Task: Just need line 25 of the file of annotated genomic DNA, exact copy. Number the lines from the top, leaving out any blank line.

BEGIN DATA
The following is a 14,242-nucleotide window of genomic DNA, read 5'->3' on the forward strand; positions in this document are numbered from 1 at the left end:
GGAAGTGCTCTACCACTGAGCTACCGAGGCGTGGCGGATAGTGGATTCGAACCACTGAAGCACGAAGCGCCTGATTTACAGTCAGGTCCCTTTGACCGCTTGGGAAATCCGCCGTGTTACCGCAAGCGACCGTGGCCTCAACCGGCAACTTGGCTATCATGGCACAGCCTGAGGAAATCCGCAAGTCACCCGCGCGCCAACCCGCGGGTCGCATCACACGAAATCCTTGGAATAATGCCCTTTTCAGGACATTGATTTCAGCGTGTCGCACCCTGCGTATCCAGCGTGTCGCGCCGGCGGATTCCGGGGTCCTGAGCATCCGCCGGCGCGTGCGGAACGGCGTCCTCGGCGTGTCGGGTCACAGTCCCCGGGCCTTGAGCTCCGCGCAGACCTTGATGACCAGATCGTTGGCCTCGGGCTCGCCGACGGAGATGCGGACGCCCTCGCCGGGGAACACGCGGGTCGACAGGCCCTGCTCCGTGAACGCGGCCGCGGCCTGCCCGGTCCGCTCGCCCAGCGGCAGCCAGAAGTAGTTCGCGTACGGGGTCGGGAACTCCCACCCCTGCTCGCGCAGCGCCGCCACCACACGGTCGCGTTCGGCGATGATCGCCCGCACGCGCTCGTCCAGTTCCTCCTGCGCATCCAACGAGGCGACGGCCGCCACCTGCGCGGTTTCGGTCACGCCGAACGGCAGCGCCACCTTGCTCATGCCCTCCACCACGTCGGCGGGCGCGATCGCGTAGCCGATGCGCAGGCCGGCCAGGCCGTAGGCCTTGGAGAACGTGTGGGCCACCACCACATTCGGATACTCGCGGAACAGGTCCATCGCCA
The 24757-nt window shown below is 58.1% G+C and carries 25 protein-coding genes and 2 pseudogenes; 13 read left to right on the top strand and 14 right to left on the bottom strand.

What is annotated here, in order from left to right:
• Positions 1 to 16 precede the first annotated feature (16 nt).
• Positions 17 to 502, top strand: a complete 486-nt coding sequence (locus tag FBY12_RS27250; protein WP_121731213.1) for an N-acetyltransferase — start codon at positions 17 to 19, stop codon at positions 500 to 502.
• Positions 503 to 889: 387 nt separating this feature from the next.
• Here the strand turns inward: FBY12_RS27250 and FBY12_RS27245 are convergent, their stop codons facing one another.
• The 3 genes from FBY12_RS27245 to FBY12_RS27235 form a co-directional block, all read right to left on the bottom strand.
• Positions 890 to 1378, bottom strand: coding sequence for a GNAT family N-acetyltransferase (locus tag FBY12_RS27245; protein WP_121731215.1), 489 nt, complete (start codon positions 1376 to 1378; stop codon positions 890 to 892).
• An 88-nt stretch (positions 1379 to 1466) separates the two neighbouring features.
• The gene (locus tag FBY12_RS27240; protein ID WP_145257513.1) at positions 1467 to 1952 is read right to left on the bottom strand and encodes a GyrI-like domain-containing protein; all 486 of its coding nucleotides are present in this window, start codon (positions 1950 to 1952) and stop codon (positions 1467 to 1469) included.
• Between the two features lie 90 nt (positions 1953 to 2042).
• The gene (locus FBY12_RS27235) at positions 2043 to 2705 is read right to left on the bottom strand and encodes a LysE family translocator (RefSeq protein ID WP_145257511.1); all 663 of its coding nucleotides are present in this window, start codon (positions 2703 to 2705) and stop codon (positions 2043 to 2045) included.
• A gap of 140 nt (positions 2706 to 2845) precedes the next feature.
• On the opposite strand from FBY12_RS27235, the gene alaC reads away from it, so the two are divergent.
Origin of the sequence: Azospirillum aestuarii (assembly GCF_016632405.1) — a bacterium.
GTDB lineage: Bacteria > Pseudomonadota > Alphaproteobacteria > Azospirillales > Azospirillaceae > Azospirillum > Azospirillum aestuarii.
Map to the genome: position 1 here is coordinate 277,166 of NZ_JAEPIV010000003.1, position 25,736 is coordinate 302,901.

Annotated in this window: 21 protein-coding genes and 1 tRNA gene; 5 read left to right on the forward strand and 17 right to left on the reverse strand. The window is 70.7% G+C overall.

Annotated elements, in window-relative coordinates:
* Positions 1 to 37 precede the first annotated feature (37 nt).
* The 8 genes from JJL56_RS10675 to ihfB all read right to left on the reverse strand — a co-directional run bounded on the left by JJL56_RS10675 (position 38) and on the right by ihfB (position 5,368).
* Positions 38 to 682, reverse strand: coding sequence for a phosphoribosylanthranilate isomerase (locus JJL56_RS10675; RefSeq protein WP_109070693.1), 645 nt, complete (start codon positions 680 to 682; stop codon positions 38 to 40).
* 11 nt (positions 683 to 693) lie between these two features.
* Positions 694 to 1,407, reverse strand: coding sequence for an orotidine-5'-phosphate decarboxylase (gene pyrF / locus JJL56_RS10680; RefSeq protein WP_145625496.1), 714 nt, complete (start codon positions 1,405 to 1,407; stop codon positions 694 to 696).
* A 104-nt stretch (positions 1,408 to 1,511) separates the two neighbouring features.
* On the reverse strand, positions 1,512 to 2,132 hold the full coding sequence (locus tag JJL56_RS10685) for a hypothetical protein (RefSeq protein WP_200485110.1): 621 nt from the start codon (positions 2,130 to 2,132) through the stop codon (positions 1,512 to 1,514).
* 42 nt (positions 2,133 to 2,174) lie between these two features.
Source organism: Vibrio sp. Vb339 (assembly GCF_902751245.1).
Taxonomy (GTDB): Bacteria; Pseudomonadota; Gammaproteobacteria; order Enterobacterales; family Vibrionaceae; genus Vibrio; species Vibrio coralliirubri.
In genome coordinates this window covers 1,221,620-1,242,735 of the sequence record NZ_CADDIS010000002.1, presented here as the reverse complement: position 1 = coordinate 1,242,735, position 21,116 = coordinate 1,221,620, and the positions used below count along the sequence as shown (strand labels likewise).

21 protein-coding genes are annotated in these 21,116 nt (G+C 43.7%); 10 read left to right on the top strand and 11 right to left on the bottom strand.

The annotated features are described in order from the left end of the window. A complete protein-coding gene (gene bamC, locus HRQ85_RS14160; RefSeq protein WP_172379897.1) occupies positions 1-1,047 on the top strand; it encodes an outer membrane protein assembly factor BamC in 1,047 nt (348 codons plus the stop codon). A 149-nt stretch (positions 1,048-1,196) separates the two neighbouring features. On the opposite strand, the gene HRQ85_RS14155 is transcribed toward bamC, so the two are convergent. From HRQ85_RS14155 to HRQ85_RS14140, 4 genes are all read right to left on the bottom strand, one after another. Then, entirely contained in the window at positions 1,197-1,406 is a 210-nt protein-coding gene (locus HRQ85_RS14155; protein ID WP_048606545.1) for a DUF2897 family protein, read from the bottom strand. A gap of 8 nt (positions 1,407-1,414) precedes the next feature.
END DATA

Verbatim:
* 11 nt (positions 683 to 693) lie between these two features.